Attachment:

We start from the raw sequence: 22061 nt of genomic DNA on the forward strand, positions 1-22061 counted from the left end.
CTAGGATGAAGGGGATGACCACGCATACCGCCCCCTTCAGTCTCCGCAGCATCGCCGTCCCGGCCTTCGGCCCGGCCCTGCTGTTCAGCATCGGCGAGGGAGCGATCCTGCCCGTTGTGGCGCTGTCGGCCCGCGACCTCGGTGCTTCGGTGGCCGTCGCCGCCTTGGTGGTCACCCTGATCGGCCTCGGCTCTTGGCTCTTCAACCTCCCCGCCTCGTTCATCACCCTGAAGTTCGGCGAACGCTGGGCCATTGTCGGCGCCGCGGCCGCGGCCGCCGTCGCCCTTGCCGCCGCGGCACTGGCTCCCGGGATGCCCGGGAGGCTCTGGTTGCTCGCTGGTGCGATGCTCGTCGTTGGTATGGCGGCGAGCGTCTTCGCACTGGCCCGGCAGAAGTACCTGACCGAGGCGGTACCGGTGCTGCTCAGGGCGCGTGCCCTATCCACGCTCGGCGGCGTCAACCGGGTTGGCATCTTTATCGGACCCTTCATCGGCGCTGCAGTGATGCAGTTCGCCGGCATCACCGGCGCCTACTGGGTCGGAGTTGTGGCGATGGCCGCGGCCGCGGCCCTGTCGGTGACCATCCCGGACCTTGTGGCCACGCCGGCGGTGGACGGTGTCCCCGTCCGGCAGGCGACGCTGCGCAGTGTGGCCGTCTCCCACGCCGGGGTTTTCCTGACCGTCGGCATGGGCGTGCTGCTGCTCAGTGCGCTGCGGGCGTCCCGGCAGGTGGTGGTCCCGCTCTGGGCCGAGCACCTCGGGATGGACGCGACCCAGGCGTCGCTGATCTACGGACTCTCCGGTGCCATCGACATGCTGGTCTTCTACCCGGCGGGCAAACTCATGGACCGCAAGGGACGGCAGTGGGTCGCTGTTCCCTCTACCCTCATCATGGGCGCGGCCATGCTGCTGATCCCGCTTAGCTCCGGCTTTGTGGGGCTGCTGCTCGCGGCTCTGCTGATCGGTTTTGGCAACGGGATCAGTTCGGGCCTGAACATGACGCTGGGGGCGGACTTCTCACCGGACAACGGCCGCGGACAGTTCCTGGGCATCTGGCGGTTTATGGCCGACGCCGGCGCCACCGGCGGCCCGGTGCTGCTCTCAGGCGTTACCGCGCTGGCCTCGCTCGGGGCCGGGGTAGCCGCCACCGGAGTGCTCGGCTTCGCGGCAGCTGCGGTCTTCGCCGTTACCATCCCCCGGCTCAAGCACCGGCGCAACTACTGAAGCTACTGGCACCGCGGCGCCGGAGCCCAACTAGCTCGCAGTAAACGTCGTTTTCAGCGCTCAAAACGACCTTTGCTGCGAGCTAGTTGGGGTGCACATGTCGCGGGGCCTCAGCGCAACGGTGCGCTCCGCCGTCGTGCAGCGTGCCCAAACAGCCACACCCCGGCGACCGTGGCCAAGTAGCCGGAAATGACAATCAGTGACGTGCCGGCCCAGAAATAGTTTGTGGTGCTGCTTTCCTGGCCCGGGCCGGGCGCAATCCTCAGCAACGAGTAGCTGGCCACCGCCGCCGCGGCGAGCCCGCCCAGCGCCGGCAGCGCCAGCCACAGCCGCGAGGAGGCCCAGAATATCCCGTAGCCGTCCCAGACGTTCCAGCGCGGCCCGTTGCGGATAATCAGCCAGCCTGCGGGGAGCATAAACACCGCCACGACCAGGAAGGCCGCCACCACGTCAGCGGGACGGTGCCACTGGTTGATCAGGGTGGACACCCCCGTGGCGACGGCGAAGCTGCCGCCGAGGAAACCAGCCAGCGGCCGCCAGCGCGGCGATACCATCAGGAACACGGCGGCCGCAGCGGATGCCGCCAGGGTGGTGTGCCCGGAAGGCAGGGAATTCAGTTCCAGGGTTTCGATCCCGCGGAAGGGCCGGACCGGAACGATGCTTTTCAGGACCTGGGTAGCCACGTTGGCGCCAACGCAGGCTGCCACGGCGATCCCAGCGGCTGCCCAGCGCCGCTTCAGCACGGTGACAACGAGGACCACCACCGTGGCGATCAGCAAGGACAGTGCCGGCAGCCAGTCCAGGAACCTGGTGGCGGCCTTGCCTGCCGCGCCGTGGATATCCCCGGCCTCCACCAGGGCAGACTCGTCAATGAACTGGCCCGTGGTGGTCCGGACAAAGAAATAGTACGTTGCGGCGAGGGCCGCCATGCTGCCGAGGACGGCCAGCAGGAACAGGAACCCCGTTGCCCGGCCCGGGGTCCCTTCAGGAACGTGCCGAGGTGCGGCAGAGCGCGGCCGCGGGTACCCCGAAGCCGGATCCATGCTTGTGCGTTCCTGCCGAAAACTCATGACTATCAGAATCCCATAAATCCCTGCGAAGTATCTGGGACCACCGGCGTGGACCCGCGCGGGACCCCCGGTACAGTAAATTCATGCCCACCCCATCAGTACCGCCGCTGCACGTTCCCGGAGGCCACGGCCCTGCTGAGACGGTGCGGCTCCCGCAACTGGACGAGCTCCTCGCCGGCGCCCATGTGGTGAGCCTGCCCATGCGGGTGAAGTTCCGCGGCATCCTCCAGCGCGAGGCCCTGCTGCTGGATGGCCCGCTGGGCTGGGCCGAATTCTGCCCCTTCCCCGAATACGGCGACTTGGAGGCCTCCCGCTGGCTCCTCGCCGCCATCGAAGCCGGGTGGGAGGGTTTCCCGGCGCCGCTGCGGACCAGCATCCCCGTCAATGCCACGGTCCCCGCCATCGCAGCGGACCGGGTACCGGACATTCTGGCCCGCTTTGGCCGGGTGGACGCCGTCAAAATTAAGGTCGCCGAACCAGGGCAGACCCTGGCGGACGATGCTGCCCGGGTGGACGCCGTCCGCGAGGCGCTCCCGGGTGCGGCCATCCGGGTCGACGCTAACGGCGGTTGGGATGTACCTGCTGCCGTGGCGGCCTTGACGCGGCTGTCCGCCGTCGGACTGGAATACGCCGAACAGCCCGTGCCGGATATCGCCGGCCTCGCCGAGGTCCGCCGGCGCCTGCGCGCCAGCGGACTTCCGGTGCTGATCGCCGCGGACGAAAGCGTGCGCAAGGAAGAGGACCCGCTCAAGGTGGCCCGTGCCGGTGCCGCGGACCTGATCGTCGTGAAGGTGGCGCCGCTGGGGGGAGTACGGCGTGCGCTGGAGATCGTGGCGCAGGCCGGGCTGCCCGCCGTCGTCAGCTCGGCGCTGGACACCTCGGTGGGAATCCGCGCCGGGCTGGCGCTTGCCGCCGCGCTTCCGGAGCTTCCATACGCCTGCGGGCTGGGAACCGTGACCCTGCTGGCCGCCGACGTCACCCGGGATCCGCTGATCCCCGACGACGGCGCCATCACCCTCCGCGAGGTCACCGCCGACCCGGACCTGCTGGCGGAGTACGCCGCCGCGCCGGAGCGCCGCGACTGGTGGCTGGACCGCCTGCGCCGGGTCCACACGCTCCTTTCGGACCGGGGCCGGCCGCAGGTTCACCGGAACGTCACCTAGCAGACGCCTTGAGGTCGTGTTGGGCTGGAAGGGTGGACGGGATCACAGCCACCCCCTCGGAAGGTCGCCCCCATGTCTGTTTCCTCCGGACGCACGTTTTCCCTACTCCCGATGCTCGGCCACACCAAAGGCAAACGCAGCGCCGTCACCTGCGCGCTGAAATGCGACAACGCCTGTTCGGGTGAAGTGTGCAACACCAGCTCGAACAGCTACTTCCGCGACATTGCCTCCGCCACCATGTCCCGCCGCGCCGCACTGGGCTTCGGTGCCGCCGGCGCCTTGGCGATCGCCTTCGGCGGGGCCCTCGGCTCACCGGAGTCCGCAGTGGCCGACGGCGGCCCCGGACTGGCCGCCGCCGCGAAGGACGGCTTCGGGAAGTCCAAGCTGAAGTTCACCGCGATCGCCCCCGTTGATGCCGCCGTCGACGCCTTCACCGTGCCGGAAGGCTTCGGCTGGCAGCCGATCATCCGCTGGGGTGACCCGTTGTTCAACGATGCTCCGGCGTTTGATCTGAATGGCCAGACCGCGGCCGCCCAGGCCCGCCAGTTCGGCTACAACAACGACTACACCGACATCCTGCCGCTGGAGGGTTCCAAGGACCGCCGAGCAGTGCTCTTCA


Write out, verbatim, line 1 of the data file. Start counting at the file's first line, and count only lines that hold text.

We start from the raw sequence: 22061 nt of genomic DNA on the forward strand, positions 1-22061 counted from the left end.